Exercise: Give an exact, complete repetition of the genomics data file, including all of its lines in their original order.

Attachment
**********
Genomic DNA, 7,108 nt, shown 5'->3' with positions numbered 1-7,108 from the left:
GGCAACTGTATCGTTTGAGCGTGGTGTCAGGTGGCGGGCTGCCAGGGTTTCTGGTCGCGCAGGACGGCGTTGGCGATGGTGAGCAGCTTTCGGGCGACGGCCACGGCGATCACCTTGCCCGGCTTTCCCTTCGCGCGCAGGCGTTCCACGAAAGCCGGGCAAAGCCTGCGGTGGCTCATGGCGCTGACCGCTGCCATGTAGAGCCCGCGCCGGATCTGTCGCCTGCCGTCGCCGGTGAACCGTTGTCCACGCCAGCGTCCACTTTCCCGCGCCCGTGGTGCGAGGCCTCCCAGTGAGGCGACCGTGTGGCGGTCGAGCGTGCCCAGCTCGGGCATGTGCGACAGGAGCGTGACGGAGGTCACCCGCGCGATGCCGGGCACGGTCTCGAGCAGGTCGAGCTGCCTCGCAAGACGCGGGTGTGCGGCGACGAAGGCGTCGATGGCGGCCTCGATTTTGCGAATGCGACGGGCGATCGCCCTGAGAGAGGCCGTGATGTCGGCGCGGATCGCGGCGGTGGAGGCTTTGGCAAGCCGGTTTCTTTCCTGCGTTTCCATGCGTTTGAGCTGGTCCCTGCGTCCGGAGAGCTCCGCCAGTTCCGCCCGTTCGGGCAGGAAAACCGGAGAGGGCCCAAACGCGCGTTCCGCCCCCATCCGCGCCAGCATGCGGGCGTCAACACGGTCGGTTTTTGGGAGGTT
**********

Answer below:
Genomic DNA, 7,108 nt, shown 5'->3' with positions numbered 1-7,108 from the left:
GGCAACTGTATCGTTTGAGCGTGGTGTCAGGTGGCGGGCTGCCAGGGTTTCTGGTCGCGCAGGACGGCGTTGGCGATGGTGAGCAGCTTTCGGGCGACGGCCACGGCGATCACCTTGCCCGGCTTTCCCTTCGCGCGCAGGCGTTCCACGAAAGCCGGGCAAAGCCTGCGGTGGCTCATGGCGCTGACCGCTGCCATGTAGAGCCCGCGCCGGATCTGTCGCCTGCCGTCGCCGGTGAACCGTTGTCCACGCCAGCGTCCACTTTCCCGCGCCCGTGGTGCGAGGCCTCCCAGTGAGGCGACCGTGTGGCGGTCGAGCGTGCCCAGCTCGGGCATGTGCGACAGGAGCGTGACGGAGGTCACCCGCGCGATGCCGGGCACGGTCTCGAGCAGGTCGAGCTGCCTCGCAAGACGCGGGTGTGCGGCGACGAAGGCGTCGATGGCGGCCTCGATTTTGCGAATGCGACGGGCGATCGCCCTGAGAGAGGCCGTGATGTCGGCGCGGATCGCGGCGGTGGAGGCTTTGGCAAGCCGGTTTCTTTCCTGCGTTTCCATGCGTTTGAGCTGGTCCCTGCGTCCGGAGAGCTCCGCCAGTTCCGCCCGTTCGGGCAGGAAAACCGGAGAGGGCCCAAACGCGCGTTCCGCCCCCATCCGCGCCAGCATGCGGGCGTCAACACGGTCGGTTTTTGGGAGGTT